News that PM John Howard has been micro-managing the drafting of the new history curriculum (Crikey, yesterday) should come as no surprise.

For a long time many people were fooled into the belief that John Howard worked from a set of political values befitting a conservative. As his sudden reversal on a lifetime’s support of states’ rights – once Labor had the whole set – showed, this is bollocks.

Howard is a cynical professional politician and the polls would seem to indicate that most people now share this belief. Part of Howard’s problem is that public dislike of him is now categorical – if he donated blood folks’d say he did it to get the free biscuit.

But like all cynics, Howard is not bereft of sentimental attachments to concrete objects in place of values. The Don, the flag … and those old High School Readers that taught generations of students a unitary narrative history and a particular interpretation of it.

The Victorian State Readers announced in their foreword that they were telling the “story of our Race and its role in history” (paraphrasing from memory). It wasn’t necessarily a pernicious triumphalist version – after WW1 it spoke of the role “our race” had to play in ensuring peace.

Howard seems to want a curriculum pretty much of that form, even if the R word is removed. But it’s a fantasy, a memory of schooling suited to an earlier era, when the majority of students left school at 14 or 15, in an era when sources of media and information were far more limited. Your family, your neighbours, your church, a handful of newspapers, ABC radio, a dog-eared copy of Esquire left in the barber’s … that was about it, all within a pretty much monocultural society, with international travel a dream for most.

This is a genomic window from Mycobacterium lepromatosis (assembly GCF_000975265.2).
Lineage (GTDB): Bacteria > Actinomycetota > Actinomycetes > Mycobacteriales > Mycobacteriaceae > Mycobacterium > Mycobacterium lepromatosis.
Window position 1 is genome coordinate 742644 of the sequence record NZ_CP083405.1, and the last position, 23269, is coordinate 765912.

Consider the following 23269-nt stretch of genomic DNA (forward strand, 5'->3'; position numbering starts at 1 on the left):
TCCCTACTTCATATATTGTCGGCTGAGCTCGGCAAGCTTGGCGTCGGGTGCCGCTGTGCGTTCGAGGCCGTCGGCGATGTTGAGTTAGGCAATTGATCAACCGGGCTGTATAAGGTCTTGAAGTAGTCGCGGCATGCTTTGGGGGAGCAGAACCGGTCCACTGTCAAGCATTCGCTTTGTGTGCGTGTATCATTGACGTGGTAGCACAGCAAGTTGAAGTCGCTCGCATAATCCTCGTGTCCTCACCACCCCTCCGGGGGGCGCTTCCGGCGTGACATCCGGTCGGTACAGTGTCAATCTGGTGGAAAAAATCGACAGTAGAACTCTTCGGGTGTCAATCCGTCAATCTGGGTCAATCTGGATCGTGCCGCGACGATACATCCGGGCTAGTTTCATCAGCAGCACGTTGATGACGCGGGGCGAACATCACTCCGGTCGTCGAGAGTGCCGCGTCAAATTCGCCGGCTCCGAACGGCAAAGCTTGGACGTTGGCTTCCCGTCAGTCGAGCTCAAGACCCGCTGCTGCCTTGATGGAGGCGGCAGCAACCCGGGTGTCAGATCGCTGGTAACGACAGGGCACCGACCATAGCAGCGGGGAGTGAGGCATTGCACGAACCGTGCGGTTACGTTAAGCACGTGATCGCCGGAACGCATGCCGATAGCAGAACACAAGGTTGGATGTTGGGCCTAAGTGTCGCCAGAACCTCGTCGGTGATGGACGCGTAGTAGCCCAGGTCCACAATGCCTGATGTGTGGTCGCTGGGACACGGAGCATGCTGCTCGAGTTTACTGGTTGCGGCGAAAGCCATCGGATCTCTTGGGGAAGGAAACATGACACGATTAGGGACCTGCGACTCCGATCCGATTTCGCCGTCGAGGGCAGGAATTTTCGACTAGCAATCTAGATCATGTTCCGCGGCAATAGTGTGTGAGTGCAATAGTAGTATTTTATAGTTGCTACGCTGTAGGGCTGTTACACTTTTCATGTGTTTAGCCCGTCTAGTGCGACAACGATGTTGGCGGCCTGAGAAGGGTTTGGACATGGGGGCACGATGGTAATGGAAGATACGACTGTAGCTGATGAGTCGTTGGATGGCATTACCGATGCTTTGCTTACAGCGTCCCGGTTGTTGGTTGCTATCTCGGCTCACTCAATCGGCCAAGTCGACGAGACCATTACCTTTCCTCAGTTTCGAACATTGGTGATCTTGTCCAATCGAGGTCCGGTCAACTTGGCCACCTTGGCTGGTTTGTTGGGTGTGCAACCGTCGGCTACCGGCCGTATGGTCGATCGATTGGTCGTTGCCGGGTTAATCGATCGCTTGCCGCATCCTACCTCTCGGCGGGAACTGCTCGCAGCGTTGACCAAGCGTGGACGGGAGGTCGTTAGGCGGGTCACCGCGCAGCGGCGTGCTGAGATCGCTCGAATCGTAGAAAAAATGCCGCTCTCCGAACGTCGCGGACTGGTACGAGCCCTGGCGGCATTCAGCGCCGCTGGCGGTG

Education has changed because childhood has changed, not because sinister lefties have been developing curriculum bombs in basements.

From the age of three or four one of the main tasks of growing up is synthesising a world-view from an oversupply of information. Kids asks questions because they’re engaged with a world in which a multiplicity of contradictory info comes at them constantly, and because they’re constantly engaging with that world.

So curriculum design includes questions because kids ask them anyway, and any history course that doesn’t include such will bore them rigid. You can try and nail down “the story of WW1” as a given if you’re fool enough – but if your class includes anglo, Turkish, Greek and Arab-descended kids you’ve got at least four perspectives before you’ve even started. They will compare it to İraq anyway, ask questions about the nature of war, invasion etc etc. Any teacher worth their salt will encourage that, and any feasible curriculum has to be designed on that basis.

You’re also educating kids for a world not of stable and unchanging trades and professions but for a world in which the world, work, etc changes rapidly, constantly, unceasingly. Education is about teaching kids how to keep revising their world view, not giving them a fixed stock of “true” info.

Having looked at the leaked framework, it seems to me that it’s got more of a narrative spine than older versions – a good thing – but that the method – questions, issues, themes – is virtually unchanged. As it cannot but be.

Should Hendo and Blainey try and nail down a recitative as curriculum, teachers simply won’t teach it. The whole thing is shaping up as another Howard fiasco.

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Peter Fray
Peter Fray
Editor-in-chief of Crikey
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